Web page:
Did you catch Dr. Walden’s commentary in the NY Daily News about instant anti-aging beauty tape that still keeps bags and droops at bay? Be sure to check it out at www.NYDailyNews.com!
Archive for October, 2010
The United States FDA last week approved Botox, the anti-wrinkle shot from Allergan, as a treatment to prevent chronic migraines. This came after the company agreed last month to pay $600 million to settle allegations that it had marketed the drug for off-label uses for years.
The FDA’s decision endorses doctors’ use of Botox to treat patients who suffer from a severe form of migraine involving headaches at least 15 days a month. Botox is already approved by the FDA to treat blepharospasm, strabismus, hyperhydrosis, cervical dystonia, and muscle spasticity in the upper extremities. It is widely known as the most popular wrinkle smoother on the planet and is approved for cosmetic purposes to treat glabellar furrows between the eyebrows. Interestingly, Allergan projects that sales of Botox for chronic migraine and other medical uses would soon exceed sales of the drug as a wrinkle smoother… but I’m not so sure of that. Often insurance companies do not pay for medical uses (including treatment of migraines), and the out of pocket expenses can be quite high. Cosmetic patients expect such treatments to be an out of pocket expense and can typically afford it.
A Botox migraine treatment generally involves a total of 31 injections in seven areas — including the forehead, temples, the occipital area, the neck and shoulders. To treat chronic migraine headaches, injections are given about every three months. There was some question about whether the FDA would want more medical evidence because one of two studies used to bolster Allergan’s migraine application failed its main goal. Allergan said that the FDA was most interested the secondary goal of reducing headache days, however, where that study showed success was in treating migraine pain episodes.
Adverse reactions for patients in those studies included headaches, migraines, eyelid drooping, muscle weakness and some other conditions.
Allergan said the effects of Botox for migraine treatment last up to three months per treatment, about the same for other uses such as wrinkle ablation by injecting between the brows. It is great that there is now another approved treatment for such a debilitating condition as migraine headache, but I truly doubt that Botox for medical usage such as this one will ever eclipse the sales and use of it for treatment of wrinkles given its enormous popularity in that sector.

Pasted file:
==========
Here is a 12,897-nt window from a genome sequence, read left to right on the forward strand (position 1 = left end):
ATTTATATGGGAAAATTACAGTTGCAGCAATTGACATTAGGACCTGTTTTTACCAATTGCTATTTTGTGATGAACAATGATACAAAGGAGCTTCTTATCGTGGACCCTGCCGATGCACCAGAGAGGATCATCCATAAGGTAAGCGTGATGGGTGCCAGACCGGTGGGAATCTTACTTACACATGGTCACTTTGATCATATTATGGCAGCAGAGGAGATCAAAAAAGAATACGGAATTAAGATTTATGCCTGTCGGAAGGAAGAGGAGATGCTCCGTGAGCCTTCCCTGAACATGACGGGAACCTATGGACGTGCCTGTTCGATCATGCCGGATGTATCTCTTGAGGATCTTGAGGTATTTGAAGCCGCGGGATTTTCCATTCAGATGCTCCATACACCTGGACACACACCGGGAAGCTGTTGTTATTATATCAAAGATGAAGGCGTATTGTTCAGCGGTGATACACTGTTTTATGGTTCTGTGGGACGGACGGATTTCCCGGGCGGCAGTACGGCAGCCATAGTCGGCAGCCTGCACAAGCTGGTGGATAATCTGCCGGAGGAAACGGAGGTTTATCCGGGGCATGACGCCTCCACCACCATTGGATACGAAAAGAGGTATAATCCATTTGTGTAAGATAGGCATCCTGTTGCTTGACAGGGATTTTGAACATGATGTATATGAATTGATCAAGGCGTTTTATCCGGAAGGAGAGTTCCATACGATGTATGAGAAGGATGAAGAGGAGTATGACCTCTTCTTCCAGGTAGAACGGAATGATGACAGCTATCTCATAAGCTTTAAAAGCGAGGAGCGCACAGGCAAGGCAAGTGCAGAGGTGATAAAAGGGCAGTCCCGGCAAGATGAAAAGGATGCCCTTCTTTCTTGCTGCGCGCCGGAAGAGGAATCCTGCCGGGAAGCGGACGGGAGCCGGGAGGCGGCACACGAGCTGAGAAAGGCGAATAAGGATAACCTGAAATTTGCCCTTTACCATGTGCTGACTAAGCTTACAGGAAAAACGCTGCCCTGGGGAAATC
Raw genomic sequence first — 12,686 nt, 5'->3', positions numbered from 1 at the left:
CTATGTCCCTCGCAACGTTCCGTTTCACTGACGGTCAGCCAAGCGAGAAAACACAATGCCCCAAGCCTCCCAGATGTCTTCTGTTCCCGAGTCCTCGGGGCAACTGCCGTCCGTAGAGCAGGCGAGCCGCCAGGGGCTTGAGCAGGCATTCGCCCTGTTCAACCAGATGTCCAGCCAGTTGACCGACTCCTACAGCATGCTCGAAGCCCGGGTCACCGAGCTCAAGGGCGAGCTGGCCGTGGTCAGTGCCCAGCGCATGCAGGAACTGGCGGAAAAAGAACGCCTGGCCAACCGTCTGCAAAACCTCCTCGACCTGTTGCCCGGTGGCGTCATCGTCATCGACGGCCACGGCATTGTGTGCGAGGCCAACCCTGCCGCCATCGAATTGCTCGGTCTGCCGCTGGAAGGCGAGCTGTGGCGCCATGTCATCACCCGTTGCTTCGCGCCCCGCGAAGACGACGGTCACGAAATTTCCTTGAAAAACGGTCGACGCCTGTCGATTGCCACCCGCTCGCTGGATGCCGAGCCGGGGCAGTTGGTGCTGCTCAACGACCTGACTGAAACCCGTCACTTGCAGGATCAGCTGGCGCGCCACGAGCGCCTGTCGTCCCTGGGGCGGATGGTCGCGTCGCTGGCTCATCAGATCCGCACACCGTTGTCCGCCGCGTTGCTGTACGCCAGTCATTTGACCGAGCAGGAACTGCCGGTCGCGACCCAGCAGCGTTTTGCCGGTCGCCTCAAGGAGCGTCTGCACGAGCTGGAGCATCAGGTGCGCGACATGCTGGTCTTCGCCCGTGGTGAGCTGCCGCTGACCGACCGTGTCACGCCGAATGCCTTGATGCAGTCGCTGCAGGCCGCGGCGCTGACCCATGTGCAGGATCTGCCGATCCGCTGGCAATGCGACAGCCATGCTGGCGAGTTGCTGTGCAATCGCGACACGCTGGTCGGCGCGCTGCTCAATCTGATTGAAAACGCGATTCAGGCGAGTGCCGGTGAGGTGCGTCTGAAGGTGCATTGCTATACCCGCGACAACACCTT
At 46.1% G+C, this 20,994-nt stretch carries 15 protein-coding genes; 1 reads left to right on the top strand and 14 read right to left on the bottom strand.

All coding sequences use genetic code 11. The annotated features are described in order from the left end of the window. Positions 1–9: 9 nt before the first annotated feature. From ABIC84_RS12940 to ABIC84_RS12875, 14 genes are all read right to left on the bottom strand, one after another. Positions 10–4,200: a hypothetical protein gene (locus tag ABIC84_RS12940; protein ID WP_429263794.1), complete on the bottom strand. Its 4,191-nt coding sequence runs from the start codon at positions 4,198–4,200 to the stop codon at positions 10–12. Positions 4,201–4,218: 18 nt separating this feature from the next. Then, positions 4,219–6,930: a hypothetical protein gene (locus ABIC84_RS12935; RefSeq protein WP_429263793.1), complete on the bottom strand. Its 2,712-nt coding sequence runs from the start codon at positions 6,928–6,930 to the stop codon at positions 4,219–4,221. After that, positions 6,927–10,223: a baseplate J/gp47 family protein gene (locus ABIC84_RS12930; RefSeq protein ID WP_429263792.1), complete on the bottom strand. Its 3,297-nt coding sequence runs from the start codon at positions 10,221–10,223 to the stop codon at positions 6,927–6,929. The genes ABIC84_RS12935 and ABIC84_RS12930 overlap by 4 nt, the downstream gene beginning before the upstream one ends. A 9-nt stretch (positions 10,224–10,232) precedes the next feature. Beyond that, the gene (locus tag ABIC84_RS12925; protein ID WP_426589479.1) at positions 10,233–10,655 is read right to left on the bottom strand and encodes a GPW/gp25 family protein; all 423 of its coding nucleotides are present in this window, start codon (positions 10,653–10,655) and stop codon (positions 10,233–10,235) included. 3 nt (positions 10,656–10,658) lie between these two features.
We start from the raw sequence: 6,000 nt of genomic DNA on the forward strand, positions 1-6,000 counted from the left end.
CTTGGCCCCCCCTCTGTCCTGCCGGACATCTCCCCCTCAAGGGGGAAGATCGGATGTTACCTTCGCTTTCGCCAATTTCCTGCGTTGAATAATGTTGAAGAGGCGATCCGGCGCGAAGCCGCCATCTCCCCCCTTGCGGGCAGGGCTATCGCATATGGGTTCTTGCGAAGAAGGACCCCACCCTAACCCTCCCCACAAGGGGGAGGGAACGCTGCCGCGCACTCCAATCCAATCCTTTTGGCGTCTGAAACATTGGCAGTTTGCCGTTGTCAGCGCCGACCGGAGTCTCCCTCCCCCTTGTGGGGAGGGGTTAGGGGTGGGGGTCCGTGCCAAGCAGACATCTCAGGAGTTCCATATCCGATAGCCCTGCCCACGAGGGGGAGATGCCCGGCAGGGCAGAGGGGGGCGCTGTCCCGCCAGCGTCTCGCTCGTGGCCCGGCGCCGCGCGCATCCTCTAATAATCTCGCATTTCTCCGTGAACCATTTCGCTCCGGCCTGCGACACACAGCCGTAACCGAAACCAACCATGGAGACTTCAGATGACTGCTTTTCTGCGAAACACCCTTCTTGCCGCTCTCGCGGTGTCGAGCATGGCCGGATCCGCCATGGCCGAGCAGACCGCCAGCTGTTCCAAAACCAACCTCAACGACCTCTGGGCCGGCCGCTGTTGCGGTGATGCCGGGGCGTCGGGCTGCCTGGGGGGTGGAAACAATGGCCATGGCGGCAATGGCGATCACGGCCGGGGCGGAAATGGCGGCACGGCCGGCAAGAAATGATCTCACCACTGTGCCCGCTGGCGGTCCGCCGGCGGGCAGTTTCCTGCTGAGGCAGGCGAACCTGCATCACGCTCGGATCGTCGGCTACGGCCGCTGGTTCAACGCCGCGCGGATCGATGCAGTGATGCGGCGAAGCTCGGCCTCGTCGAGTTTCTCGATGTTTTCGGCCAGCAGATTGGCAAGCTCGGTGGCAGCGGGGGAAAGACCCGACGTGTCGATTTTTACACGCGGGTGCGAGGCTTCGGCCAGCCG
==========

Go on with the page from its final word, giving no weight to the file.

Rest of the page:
Check out this article below where Dr. Jennifer Walden is asked for her expert opinion about the new one stitch facelift on NY Daily News!
Is the so-called “one-stitch face-lift” really a fast pass to a youthful appearance?
The wrinkle-free results may not be as long-lasting as with a traditional operation, but the minimally invasive procedure is a hot ticket right now in cosmetic surgery.
Two reasons. It’s quicker and cheaper than a traditional face-lift, which requires more inpatient care time.
“There’s a strong trend right now to perform less invasive procedures for facial rejuvenation,” Dr. Jennifer Walden, a plastic and reconstructive surgeon at Lenox Hill Hospital told the Daily News. “People want instant results and minimal down time, so there is a demand for these procedures. No one can take two or three weeks off from work to recover.”
The “instant” face-lift consists of four stages, Walden explained: the insertion of the barbed thread, then the deployment of the suture material, followed by the anchoring of the soft tissues and then the fixation into place.
There’s one superlong, supersneaky suture. And yes, the needle is big.
Angelica Kavouni, 47, told the Daily Mail that she was unhappy with her “increasingly jowly” appearance. She decided to give the “one-stitch face-lift” — also called a thread lift or an iGuide — a try with plastic surgeon.
Hardy experienced minimal side-effects from the 40-minute procedure and said that with makeup, she could return to work that day.
So can one stitch hold up, or hold back all those years?
Not exactly, according to Angelo Cuzalina, president-elect of the American Academy of Cosmetic Surgery.
The face, he notes, “has a lot of ligaments and tissues that tend to pull back down, so it’s not like a single suture could ever hold up a face or a portion of the face.”
But the technique is getting better and better all the time, Walden says. “Our methods are getting better so they will last longer.”
In the meantime, Hardy told the Mail that if she didn’t like her “new” face, the surgeon had said that the face-lift was reversible. Basically, it was a matter of pulling out the suture.